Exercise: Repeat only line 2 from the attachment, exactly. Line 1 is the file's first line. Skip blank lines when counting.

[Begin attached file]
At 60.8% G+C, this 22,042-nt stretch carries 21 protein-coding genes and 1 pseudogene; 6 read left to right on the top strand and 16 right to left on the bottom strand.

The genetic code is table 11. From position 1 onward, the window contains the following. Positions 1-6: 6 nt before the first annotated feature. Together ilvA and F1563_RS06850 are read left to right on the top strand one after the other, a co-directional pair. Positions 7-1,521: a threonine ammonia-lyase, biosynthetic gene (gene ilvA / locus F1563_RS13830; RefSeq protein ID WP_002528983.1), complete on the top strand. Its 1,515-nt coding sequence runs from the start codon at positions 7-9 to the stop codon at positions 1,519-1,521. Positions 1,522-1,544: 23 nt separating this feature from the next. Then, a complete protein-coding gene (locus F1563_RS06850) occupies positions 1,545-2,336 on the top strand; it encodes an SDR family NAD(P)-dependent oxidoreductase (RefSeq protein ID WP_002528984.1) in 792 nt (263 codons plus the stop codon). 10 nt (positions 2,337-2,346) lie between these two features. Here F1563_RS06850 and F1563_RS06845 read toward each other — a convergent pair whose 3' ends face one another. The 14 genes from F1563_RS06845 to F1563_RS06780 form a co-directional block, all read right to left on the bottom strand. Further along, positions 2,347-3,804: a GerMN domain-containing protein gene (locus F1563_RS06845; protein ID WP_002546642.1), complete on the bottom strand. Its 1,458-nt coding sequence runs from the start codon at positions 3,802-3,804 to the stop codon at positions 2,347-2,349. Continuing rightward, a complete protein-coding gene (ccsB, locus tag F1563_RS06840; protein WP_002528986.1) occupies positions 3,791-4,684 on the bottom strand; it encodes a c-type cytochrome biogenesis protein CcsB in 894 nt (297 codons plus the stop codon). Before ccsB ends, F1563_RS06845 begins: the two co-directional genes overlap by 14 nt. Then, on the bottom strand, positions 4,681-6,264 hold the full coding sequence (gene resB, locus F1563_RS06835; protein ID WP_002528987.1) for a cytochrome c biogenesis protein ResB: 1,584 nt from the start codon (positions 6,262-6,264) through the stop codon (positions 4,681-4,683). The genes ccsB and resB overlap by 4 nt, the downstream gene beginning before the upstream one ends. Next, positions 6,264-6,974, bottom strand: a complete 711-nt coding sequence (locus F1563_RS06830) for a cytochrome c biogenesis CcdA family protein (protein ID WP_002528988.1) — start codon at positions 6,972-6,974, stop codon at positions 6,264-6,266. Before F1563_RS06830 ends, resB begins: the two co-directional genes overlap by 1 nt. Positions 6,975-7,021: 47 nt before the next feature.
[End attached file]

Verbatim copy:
The genetic code is table 11. From position 1 onward, the window contains the following. Positions 1-6: 6 nt before the first annotated feature. Together ilvA and F1563_RS06850 are read left to right on the top strand one after the other, a co-directional pair. Positions 7-1,521: a threonine ammonia-lyase, biosynthetic gene (gene ilvA / locus F1563_RS13830; RefSeq protein ID WP_002528983.1), complete on the top strand. Its 1,515-nt coding sequence runs from the start codon at positions 7-9 to the stop codon at positions 1,519-1,521. Positions 1,522-1,544: 23 nt separating this feature from the next. Then, a complete protein-coding gene (locus F1563_RS06850) occupies positions 1,545-2,336 on the top strand; it encodes an SDR family NAD(P)-dependent oxidoreductase (RefSeq protein ID WP_002528984.1) in 792 nt (263 codons plus the stop codon). 10 nt (positions 2,337-2,346) lie between these two features. Here F1563_RS06850 and F1563_RS06845 read toward each other — a convergent pair whose 3' ends face one another. The 14 genes from F1563_RS06845 to F1563_RS06780 form a co-directional block, all read right to left on the bottom strand. Further along, positions 2,347-3,804: a GerMN domain-containing protein gene (locus F1563_RS06845; protein ID WP_002546642.1), complete on the bottom strand. Its 1,458-nt coding sequence runs from the start codon at positions 3,802-3,804 to the stop codon at positions 2,347-2,349. Continuing rightward, a complete protein-coding gene (ccsB, locus tag F1563_RS06840; protein WP_002528986.1) occupies positions 3,791-4,684 on the bottom strand; it encodes a c-type cytochrome biogenesis protein CcsB in 894 nt (297 codons plus the stop codon). Before ccsB ends, F1563_RS06845 begins: the two co-directional genes overlap by 14 nt. Then, on the bottom strand, positions 4,681-6,264 hold the full coding sequence (gene resB, locus F1563_RS06835; protein ID WP_002528987.1) for a cytochrome c biogenesis protein ResB: 1,584 nt from the start codon (positions 6,262-6,264) through the stop codon (positions 4,681-4,683). The genes ccsB and resB overlap by 4 nt, the downstream gene beginning before the upstream one ends. Next, positions 6,264-6,974, bottom strand: a complete 711-nt coding sequence (locus F1563_RS06830) for a cytochrome c biogenesis CcdA family protein (protein ID WP_002528988.1) — start codon at positions 6,972-6,974, stop codon at positions 6,264-6,266. Before F1563_RS06830 ends, resB begins: the two co-directional genes overlap by 1 nt. Positions 6,975-7,021: 47 nt before the next feature.